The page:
So what then happens
to your RBC?
It gets spiculated.
In other words, your RBC looks like it has
little needle projections from the RBC.
So you definitely know
that the RBC is misshapen.
And most likely,
something to do with the decreased
production of ATP because you’re stuck at?
Well, you’re stuck at
And whenever you have a misshapen RBC,
where does it go for destruction?
Hereditary spherocytosis, hereditary
elliptocytosis, sickle cell.
All of them are going to go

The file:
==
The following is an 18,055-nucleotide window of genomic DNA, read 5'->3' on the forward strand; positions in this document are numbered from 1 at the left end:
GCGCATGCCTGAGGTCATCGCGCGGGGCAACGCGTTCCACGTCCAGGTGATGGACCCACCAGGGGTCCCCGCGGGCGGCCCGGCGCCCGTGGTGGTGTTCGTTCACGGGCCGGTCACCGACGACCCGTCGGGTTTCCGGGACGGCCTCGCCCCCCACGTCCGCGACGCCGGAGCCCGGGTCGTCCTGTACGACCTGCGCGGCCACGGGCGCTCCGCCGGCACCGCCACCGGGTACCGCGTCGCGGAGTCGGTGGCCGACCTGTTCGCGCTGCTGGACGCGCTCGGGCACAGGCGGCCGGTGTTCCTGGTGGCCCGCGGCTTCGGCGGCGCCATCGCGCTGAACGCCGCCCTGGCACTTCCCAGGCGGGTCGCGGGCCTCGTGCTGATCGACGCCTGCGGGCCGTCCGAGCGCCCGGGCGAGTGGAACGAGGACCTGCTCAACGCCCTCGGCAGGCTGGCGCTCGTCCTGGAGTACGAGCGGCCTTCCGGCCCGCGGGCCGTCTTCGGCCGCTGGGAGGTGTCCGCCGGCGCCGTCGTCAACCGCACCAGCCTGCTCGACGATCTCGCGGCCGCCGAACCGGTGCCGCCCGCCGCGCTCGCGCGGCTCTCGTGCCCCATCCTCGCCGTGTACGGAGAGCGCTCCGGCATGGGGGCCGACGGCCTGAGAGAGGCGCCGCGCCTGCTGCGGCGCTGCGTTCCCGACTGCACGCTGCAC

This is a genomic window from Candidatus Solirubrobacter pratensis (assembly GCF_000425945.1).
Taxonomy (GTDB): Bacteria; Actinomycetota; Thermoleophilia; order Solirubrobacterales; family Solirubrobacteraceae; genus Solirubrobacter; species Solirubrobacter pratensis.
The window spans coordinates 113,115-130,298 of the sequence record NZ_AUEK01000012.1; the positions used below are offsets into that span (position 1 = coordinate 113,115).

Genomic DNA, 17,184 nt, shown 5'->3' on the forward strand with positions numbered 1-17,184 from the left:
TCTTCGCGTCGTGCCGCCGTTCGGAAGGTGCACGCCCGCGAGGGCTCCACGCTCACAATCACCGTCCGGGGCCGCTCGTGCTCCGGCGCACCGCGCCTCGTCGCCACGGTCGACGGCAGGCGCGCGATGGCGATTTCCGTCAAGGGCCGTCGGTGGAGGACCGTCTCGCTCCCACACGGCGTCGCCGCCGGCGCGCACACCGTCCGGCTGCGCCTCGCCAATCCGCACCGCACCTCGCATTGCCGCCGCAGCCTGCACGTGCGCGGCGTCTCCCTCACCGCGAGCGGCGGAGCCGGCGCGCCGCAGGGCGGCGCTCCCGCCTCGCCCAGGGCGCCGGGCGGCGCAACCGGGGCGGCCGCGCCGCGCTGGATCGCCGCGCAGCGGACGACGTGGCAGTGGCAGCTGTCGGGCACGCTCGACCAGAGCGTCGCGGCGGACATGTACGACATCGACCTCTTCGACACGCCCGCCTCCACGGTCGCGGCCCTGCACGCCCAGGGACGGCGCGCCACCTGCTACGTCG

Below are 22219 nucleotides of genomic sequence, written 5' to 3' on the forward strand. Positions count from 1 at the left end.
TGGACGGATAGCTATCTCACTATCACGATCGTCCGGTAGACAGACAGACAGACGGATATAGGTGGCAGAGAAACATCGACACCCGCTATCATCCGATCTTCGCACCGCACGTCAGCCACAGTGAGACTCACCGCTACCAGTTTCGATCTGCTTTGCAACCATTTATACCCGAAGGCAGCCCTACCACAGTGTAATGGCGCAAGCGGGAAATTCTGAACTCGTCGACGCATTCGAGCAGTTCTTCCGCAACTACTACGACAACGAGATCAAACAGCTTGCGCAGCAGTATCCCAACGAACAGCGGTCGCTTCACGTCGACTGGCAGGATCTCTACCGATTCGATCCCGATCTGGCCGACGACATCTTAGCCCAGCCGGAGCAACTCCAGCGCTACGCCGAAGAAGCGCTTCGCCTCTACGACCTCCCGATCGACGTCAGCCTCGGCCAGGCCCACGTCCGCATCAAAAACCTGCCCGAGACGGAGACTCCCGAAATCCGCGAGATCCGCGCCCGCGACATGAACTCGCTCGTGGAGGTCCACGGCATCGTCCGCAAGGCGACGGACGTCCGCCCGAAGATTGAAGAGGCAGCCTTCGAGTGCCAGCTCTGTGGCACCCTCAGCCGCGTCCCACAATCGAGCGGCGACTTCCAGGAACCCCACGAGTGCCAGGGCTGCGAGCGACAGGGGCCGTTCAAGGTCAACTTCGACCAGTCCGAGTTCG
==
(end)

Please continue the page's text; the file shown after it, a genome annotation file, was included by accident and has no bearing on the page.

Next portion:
to the spleen, resulting in?
Now, this is a child.
Whenever you have an enzyme deficiency,
you’re born with a disorder.
Serum methemoglobin is elevated.
NADH is inadequate.
Almost, well, most common
error in glycolysis.
However, in terms of
a disease though,
it’s quite rare, but make sure
that you know in greater detail
all of the different points that we made
here about pyruvate kinase deficiency.
What are you going to find?
This RBC is going to
take on bizarre shape.
And this bizarre shape is
then known as an echinocyte,
most likely due to as we said,
inadequate amounts of ATP,
having some type of influence in a negative
manner on the sodium potassium pump
in which you end up finding here
on a peripheral blood smear
are these weird spiculated
type of echinocytes.